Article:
Maine patients watched for possible exposure to contaminated steroid, meningitis

Posted Oct. 18, 2012, at 7:24 p.m.
Dr. Sheila Pinette
Dr. Sheila Pinette

Health officials are monitoring 74 Maine residents who were treated in New Hampshire with injections linked to a national outbreak of fungal meningitis that has led to 20 deaths.

Maine has recorded no cases of fungal meningitis and none of the Maine patients treated in New Hampshire has shown signs of the disease, but physicians are taking a closer look at one individual, said Dr. Sheila Pinette, director of the Maine CDC.

“All of them are asymptomatic except for this one person who is being evaluated right now,” she said.

The potentially contaminated steroid medication was not distributed or used in Maine, though some health providers in New Hampshire received the drug and treated patients who live in Maine, according to the Maine Center for Disease Control and Prevention.

The deadly outbreak that has sickened more than 250 people has now spread to 16 states, with new cases reported in Indiana, New Jersey, Ohio, Tennessee and New Hampshire. Approximately 14,000 patients may have been injected with the potentially tainted steroid, methylprednisolone acetate, which was sold to hospitals and clinics in 23 states.

“We really believe in our state the risk is very, very low,” Pinette said.

The patients who face the highest risk of meningitis received spinal injections for back pain, while others received less risky shots in their knees and shoulders. The Maine patients are believed to have received both types of injections, Pinette said.

Meningitis is a potentially deadly inflammation of the lining around the brain and spinal cord. Fungal meningitis is a rare form of the condition that usually results from fungus spreading through blood to the spinal cord. It is not contagious.

About 97 percent of the affected patients have been contacted by health officials, according to the U.S. Centers for Disease Control and Prevention.

The outbreak stemmed from steroid drugs that were distributed by the New England Compounding Center in Framingham, Mass. The victims in the outbreak all received steroid shots made by the specialty pharmacy, which recalled three lots of the steroid last month.

Federal health officials confirmed Thursday that fungus found in one lot of the contaminated steroid matches the fungus blamed for the national meningitis outbreak, confirming New England Compounding Center’s link to the illnesses.

The pharmacy has suspended operations and surrendered its license.

While the injectable steroids remain the only drugs implicated in the outbreak, the U.S. Food and Drug Administration advised health care professionals to follow up with patients who received any injectable drug from the New England Compounding Center after May 21.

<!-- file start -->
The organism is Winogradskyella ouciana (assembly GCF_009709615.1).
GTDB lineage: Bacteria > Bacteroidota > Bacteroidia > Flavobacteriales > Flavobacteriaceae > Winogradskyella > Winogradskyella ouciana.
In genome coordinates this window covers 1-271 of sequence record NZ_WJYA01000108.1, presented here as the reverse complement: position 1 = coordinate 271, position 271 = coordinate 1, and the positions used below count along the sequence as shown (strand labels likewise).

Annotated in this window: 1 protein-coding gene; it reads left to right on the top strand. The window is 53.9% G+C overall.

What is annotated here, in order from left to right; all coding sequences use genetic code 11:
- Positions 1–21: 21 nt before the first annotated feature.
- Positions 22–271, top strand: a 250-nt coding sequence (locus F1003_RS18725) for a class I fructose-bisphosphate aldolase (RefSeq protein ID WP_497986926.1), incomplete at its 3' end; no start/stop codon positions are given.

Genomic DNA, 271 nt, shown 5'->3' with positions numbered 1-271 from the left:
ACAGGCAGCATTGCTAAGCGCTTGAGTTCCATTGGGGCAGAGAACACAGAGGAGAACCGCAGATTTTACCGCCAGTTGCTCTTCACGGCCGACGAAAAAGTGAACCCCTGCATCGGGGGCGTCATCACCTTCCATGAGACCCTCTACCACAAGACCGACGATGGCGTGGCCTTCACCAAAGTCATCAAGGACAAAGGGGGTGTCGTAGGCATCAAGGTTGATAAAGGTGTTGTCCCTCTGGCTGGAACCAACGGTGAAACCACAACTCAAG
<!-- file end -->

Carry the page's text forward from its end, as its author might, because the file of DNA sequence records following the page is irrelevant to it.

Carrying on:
Health officials also are investigating whether medications used in eye and heart surgeries are connected to the outbreak.

To be on the safe side, the Maine CDC has advised health providers to remove from their shelves and return any supplies from the New England Compounding Center, including lotions, creams and eye drops, Pinette said. In Maine, 45 hospitals, clinics and other health care facilities have ordered and used supplies from the Massachusetts pharmacy over the last year, she said. That includes 31 that have used the products since the beginning of 2012.

Doctors are waiting for more guidance from health officials about when and how to notify patients about the concerns surrounding New England Compounding’s products, said Gordon Smith of the Maine Medical Association. Physicians want to avoid unduly worrying patients, since the injectable steroid is so far the only medication definitively linked to the outbreak, but also want patients to know about potential risks, he said.

“We’re just in a waiting period right now to see what further information comes forth and what the language might be that we might use with patients so they’re not unnecessarily alarmed,” Smith said.

Patients who received an injection or other product made by NECC after May 21 are advised to look for symptoms of infection, including meningitis. The signs and symptoms of meningitis include fever, headache, stiff neck, nausea and vomiting, sensitivity to light, and changed mental status. Symptoms of other infections can include fever, swelling, and pain and redness at the injection site.

Symptoms of fungal meningitis may take from four to six weeks to appear.

Patients can call their doctors to learn whether any injections they received were sourced from NECC, Pinette said.

“If you are concerned, the most important thing is to make a call to your primary care provider so they can sit down and counsel you and reassure you and give you advice,” she said.

Federal officials don’t expect NECC’s shutdown to lead to drug shortages. The FDA hypothesizes that “the reason why NECC was oftentimes used was because they had extremely rapid turnaround and the cost of their medications tended to be cheaper,” Pinette said.

For information on the fungal meningitis outbreak, visit www.fda.gov.

The Associated Press contributed to this report.

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